(manufactured and sold by Bayer), Omniscan (manufactured and sold by GE), and OptiMARK (manufactured and sold by Guerbet, Mallinckrodt, Liebel-Flarsheim, and AmerisourceBergen1 ).

In her amended complaint,2 Plaintiff has asserted two counts for Defendants’ alleged violations of New Jersey's Product Liability Act (PLA), N.J.S.A. 2A:58C-2 : failure to warn (Count I) and defective design (Count II). Plaintiff has also asserted a breach of express warranty claim against Defendants pursuant to N.J.S.A. 12A:2-313 (Count III).

Defendants have moved to dismiss all of Plaintiff's claims against them for numerous reasons. Plaintiff has opposed Defendants’ motions. For the reasons expressed below, Defendants’ motions will be denied.

I. JURISDICTION

Defendants removed Plaintiff's complaint from state court to this Court pursuant to 28 U.S.C. § 1331.

As the Court found in denying Plaintiff's motion to remand under the well-pleaded complaint rule (see Docket No. 108), even though the three counts in Plaintiff's complaint assert claims based on state law, on the face of Plaintiff's complaint, over which she is the "master," she has also raised claims arising under the laws of the United States, as well as claims that necessarily depend on resolution of a substantial question of federal law, to both of which § 1331 applies.3 See Franchise Tax Bd. of Cal. v. Constr. Laborers Vacation Trust for S. Cal., 463 U.S. 1, 22, 28, 103 S.Ct. 2841, 77 L.Ed.2d 420 (1983) ("[T]he party who brings the suit is master to decide what law he will rely upon," but "it is an independent corollary of the well-pleaded complaint rule that a plaintiff may not defeat removal by omitting to plead necessary federal questions in a complaint." "Congress has given the lower federal courts jurisdiction to hear, originally or by removal from a state court, only those cases in which a well-pleaded complaint establishes either that federal law creates the cause of action or that the plaintiff's right to relief necessarily depends on resolution of a substantial question of federal law.").4 Thus, this Court may properly exercise subject matter jurisdiction over Plaintiff's complaint pursuant to 28 U.S.C. § 1331 and supplemental jurisdiction over Plaintiff's other state law claims under 28 U.S.C. § 1367.5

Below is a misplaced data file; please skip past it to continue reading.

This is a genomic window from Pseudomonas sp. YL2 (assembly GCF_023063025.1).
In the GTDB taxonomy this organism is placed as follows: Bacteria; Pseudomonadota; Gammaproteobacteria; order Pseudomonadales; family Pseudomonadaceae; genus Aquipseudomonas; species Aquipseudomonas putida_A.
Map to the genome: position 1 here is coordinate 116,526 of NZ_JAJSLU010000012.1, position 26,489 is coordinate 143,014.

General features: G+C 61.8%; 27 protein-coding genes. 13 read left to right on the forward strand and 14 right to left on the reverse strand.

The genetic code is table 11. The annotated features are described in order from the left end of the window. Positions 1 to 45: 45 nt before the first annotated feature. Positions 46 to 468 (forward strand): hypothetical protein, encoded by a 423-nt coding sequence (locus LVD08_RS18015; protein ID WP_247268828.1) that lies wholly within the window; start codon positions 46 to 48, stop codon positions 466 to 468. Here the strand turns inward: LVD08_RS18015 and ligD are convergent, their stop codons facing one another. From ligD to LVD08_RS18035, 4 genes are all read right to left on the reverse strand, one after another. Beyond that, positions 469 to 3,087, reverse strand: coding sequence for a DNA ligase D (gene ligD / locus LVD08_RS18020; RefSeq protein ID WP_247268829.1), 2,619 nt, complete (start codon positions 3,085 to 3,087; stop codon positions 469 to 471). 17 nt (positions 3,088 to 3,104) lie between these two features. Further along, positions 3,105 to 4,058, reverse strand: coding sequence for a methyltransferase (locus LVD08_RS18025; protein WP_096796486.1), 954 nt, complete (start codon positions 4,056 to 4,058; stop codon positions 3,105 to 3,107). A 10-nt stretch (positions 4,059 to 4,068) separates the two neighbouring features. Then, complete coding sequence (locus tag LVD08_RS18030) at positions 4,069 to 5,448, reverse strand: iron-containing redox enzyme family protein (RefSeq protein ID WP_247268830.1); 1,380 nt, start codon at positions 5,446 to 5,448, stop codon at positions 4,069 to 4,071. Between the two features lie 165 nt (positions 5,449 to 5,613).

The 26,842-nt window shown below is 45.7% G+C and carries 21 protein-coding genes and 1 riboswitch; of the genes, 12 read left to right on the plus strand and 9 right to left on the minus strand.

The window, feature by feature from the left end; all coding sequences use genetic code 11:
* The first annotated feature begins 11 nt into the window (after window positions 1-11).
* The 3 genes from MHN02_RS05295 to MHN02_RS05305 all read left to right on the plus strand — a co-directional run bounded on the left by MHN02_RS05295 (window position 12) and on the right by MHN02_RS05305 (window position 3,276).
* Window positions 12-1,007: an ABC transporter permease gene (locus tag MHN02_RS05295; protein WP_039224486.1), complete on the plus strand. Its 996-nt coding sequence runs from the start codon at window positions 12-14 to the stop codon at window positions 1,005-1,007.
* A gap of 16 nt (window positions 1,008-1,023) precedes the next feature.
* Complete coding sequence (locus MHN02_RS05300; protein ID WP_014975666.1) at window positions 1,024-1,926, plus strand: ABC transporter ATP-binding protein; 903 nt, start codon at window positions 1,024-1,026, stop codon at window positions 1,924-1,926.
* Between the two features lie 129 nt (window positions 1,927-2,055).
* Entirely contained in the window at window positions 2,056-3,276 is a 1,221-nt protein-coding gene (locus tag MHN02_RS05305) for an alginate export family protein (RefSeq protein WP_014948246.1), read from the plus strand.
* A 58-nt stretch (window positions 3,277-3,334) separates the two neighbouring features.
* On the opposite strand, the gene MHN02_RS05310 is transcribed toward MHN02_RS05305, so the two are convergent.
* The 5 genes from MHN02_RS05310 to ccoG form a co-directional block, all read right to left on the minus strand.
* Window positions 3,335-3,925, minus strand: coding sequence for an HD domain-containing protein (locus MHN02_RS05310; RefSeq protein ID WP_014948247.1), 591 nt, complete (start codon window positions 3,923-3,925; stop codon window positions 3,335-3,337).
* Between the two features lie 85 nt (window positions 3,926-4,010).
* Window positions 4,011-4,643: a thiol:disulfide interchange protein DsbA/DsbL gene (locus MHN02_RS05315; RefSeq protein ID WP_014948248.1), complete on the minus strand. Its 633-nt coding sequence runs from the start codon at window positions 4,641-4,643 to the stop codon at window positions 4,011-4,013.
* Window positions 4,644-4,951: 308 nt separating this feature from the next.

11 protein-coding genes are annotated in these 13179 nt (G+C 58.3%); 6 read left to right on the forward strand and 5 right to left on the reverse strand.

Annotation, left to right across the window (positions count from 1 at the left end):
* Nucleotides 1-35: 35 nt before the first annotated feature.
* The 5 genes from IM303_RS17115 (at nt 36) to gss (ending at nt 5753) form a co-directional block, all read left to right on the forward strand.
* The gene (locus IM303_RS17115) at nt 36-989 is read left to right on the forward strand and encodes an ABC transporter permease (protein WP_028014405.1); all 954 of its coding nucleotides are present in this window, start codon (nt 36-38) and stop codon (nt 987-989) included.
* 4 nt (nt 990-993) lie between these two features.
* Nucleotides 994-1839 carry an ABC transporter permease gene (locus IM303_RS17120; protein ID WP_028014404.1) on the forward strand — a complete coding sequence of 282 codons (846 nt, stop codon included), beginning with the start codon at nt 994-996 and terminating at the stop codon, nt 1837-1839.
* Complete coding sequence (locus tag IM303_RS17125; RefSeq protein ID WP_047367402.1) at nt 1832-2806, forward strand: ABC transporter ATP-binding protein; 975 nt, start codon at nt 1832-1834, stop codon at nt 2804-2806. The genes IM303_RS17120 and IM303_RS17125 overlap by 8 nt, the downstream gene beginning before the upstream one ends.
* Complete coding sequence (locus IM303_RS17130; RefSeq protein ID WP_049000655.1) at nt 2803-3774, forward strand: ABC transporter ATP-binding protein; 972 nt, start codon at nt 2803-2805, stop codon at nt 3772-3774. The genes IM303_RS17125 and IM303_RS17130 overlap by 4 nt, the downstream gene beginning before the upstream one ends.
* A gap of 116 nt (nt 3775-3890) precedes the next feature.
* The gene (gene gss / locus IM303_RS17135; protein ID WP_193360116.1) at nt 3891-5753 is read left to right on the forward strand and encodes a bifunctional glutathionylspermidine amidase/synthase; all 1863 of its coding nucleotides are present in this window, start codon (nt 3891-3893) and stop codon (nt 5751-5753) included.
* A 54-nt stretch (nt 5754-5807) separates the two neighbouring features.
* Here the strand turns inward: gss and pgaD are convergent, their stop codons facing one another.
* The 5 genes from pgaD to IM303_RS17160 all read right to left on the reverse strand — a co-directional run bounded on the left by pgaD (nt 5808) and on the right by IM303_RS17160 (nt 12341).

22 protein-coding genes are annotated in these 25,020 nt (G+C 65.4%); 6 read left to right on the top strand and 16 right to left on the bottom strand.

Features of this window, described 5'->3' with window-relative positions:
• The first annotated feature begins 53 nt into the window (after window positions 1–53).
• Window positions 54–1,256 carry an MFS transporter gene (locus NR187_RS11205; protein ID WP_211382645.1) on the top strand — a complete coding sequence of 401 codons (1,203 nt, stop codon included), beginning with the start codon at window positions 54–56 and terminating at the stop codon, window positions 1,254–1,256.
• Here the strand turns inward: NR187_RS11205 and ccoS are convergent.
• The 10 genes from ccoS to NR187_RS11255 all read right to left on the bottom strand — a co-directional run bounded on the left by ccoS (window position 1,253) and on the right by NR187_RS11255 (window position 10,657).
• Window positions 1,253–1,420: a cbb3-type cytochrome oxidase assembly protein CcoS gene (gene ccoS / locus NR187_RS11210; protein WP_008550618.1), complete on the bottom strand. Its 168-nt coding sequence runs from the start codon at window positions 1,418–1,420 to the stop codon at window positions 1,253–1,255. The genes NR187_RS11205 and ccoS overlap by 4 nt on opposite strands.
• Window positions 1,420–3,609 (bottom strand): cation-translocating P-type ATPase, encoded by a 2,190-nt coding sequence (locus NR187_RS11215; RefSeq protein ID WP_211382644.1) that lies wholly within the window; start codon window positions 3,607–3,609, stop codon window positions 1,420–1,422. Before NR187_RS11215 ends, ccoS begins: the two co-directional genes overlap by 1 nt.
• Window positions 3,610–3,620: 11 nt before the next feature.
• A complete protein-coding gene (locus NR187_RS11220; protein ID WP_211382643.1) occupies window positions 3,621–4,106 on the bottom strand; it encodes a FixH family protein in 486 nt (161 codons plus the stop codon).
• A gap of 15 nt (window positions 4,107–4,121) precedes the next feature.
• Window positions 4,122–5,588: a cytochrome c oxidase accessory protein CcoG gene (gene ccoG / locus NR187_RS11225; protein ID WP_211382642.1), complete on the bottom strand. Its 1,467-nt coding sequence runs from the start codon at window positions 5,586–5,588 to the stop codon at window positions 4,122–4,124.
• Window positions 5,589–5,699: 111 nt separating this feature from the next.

II. DISCUSSION
A. Standard for Motion to Dismiss

When considering a motion to dismiss a complaint for failure to state a claim upon which relief can be granted pursuant to Federal Rule of Civil Procedure 12(b)(6), a court must accept all well-pleaded allegations in the complaint as true and view them in the light most favorable to the plaintiff. Evancho v. Fisher, 423 F.3d 347, 351 (3d Cir. 2005). It is well settled that a pleading is sufficient if it contains "a short and plain statement of the claim showing that the pleader is entitled to relief." Fed. R. Civ. P. 8(a)(2).

"While a complaint attacked by a Rule 12(b)(6) motion to dismiss does not need detailed factual allegations, a plaintiff's obligation to provide the ‘grounds’ of his ‘entitle[ment] to relief’ requires more than labels and conclusions, and a formulaic recitation of the elements of a cause of action will not do...." Bell Atl. Corp. v. Twombly, 550 U.S. 544, 555, 127 S.Ct. 1955, 167 L.Ed.2d 929 (2007) (alteration in original) (citations omitted) (first citing Conley v. Gibson, 355 U.S. 41, 47, 78 S.Ct. 99, 2 L.Ed.2d 80 (1957) ; Sanjuan v. Am. Bd. of Psychiatry & Neurology, Inc., 40 F.3d 247, 251 (7th Cir. 1994) ; and then citing Papasan v. Allain, 478 U.S. 265, 286, 106 S.Ct. 2932, 92 L.Ed.2d 209 (1986) ).